Sunday, November 12, 2006

“I Need You” May Sound Romantic, But…

It is not uncommon to hear the words, “I need you,” in romance novels, movies and love songs. And while those words might indeed sound romantic, they’re also scary.

According the Merriam-Webster Dictionary Online, a “want” is defined as having a strong desire for something. The word “need” is defined as lack of the means of subsistence. In almost every arena of life, the two concepts are opposing elements (

As I have addressed in university lectures and my self-help books (e.g., Adult Loving Relationships []) and pop-psych books (e.g., Mom and Dad's Pearls of Wisdom... You Gotta Love 'Em [ ] and Living Life, Anyway [ ]), there can be some psychological attractiveness to the sound of “I need you.” For example, it might mitigate ones fear of abandonment (“If you need me, there’s a better chance that you won’t leave me.”). I’ve even known some (insecure) individuals who foster their partner’s “needing them.”

An important question is: Do you really want to be responsible for someone who needs you? In my 35 years as a licensed psychologist, I many times have directly and indirectly suggested to my clients, “If he or she tells you, ‘I need you,’ my suggestion is a three letter word: R-U-N.” In a healthy and functional long-term loving relationship, the two individuals don’t need each other – they want each other.

Carpe diem, Bill


Unknown said...

Wow, great post here and one I personally agree with. Any time the other person is "needy" over the long term, it can be damaging to the relationship. On the flip side, it can also set up an opportunity for the other partner to become emotionally abusive, since they know that no matter what they do, the other person will always "need" them.

Interesting points to bring up.

Dr. Bill Emener said...

Thanks for your insightful and thought-provoking Comment. Interestingly, one of my favorite statements when I lecture on this phenomenon is: “Need-based love relationships typically are dangerous and short-lived, and there’s one thing you can count on: THE NEED EVENTUALLY WILL LEAD TO GREED.”
Thanks again,

Anonymous said...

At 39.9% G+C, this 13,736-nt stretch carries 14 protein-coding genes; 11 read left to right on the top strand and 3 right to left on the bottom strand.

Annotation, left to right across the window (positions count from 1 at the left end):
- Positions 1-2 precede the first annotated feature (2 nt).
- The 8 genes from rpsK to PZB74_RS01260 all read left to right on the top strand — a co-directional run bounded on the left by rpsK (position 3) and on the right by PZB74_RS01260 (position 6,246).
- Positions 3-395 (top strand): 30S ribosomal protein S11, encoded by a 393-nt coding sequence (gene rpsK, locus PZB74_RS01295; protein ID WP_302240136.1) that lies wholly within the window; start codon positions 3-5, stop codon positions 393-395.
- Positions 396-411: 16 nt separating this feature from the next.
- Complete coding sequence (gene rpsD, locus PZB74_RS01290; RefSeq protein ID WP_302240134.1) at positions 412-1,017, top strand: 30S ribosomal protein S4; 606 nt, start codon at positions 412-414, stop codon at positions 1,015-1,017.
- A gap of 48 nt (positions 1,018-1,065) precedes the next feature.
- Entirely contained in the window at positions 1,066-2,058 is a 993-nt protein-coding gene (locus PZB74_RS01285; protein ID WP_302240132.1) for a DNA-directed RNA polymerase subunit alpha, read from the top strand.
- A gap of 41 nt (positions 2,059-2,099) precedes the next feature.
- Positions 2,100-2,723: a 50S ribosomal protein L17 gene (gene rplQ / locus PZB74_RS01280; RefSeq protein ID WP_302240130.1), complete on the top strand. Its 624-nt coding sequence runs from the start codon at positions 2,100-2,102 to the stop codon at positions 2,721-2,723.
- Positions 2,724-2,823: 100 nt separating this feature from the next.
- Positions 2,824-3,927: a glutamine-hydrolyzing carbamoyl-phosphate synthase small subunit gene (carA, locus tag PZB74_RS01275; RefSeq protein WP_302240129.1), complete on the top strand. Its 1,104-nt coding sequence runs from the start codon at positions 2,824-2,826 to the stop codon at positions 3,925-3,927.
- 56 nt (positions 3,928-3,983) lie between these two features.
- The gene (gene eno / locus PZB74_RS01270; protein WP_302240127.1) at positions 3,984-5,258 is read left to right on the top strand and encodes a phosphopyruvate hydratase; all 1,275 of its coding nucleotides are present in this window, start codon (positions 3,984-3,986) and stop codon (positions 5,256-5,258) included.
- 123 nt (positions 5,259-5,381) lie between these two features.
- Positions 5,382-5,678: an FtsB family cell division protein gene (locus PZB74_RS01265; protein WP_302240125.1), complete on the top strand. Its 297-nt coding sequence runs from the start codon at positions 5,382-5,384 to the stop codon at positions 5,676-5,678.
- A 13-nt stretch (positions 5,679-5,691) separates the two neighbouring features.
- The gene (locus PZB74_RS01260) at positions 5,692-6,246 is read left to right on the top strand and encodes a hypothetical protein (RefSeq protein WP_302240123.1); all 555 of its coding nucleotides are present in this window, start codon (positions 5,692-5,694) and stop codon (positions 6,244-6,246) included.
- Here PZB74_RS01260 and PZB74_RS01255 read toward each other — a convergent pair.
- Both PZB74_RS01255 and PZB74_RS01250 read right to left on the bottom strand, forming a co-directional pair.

I do agree; I can remember times when I verbalized similar feelings to previous boyfriends, "I want you to want me, not need me." However, as I reflect upon those relationships, I realize that there have been times when I felt that I needed them, too. Does this mean that my relationships were unhealthy? I understand too much of one extreme from one partner can be detrimental, but can there be a healthy balance? Aren't we all needy at times?

Perhaps we are defining the term "needy" in different ways. Perhaps you describe the temporary, short-lived and sporadic neediness I felt in my relationships as something different.

I guess it depends on how we define love and our motivations to enter into romantic relationships.

Consider the following excerpt from Carolyn Ellis' (1995) book, Final Negotiations. She shares a portion of one of Dr. Gene Weinstein’s lectures:

"In the throes of romance, love is a high-arousal and high interpretation emotion.... It is unclear whether we experience symptoms as consequences of the definition or define ourselves as being in love because of the symptoms... Love may not be the same for everyone or the same for each person all the time. But in each situation, we label feelings as love because it makes sense to do so. Enough of the details fit the love frame... At times we may be more willing or needful to define ourselves as in love. But it is hard to know sometimes whether we are in love with the role (in love with love) or the person. Is our claim to being in love valid? Are we loving just to get love back? Love provides new mirrors for our sense of self. We narrow the gap between what we are and what we want to be by falling in love with a person who can reflect back to us an image of ourselves we value, or get us further away from one we devalue."

How do you define love?

Just some food for thought… let me know what you think.


Dr. Bill Emener said...

Hello Tracy,
Thank you for directly and indirectly surfacing so many questions from Pandora’s Box. And as many of us battle-scared love-warriors, it also sounds like you learned some of life’s love-lessons the hard way too!
One phenomenon you illustrate, however, is that every time we seem to come closer to an “answer,” we come up with two more questions. I am familiar with Dr. Ellis’ work – she and Dr. Weinstein certainly plummet the depths of what so many people take flippantly: love.
I shall briefly address one of the many issues you addressed – the extent to which loving someone else is an extension of oneself. Firstly, with regard to “need versus want,” how does this strike you: “What I need is for you to want me.” Secondly, in my book, “Adult Loving Relationships”, I have a statement that you may appreciate: “The best indication of the nature of our relationship is how I feel about myself in your presence.”
Again, Tracy, thanks for the insightful and challenging Comment. I also hope that someday I can honestly say that I can practice what I preach unerringly.